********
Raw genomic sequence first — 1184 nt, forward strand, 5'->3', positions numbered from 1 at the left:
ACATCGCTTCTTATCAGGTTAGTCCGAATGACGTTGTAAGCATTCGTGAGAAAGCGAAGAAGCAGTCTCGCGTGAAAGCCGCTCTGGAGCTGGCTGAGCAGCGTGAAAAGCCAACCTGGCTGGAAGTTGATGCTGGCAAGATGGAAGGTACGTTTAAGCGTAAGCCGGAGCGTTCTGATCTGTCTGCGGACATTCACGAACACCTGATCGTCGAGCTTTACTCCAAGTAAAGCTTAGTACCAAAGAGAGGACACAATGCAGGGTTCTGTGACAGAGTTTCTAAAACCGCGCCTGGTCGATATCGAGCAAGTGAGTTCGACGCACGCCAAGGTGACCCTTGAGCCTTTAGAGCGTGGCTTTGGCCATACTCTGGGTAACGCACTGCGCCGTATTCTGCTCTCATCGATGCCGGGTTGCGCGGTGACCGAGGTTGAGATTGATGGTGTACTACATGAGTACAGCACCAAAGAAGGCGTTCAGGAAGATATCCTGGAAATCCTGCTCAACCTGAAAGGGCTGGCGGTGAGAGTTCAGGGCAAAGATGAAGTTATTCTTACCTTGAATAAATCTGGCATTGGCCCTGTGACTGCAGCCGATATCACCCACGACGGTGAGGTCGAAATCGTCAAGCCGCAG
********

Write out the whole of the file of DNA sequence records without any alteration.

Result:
Raw genomic sequence first — 1184 nt, forward strand, 5'->3', positions numbered from 1 at the left:
ACATCGCTTCTTATCAGGTTAGTCCGAATGACGTTGTAAGCATTCGTGAGAAAGCGAAGAAGCAGTCTCGCGTGAAAGCCGCTCTGGAGCTGGCTGAGCAGCGTGAAAAGCCAACCTGGCTGGAAGTTGATGCTGGCAAGATGGAAGGTACGTTTAAGCGTAAGCCGGAGCGTTCTGATCTGTCTGCGGACATTCACGAACACCTGATCGTCGAGCTTTACTCCAAGTAAAGCTTAGTACCAAAGAGAGGACACAATGCAGGGTTCTGTGACAGAGTTTCTAAAACCGCGCCTGGTCGATATCGAGCAAGTGAGTTCGACGCACGCCAAGGTGACCCTTGAGCCTTTAGAGCGTGGCTTTGGCCATACTCTGGGTAACGCACTGCGCCGTATTCTGCTCTCATCGATGCCGGGTTGCGCGGTGACCGAGGTTGAGATTGATGGTGTACTACATGAGTACAGCACCAAAGAAGGCGTTCAGGAAGATATCCTGGAAATCCTGCTCAACCTGAAAGGGCTGGCGGTGAGAGTTCAGGGCAAAGATGAAGTTATTCTTACCTTGAATAAATCTGGCATTGGCCCTGTGACTGCAGCCGATATCACCCACGACGGTGAGGTCGAAATCGTCAAGCCGCAG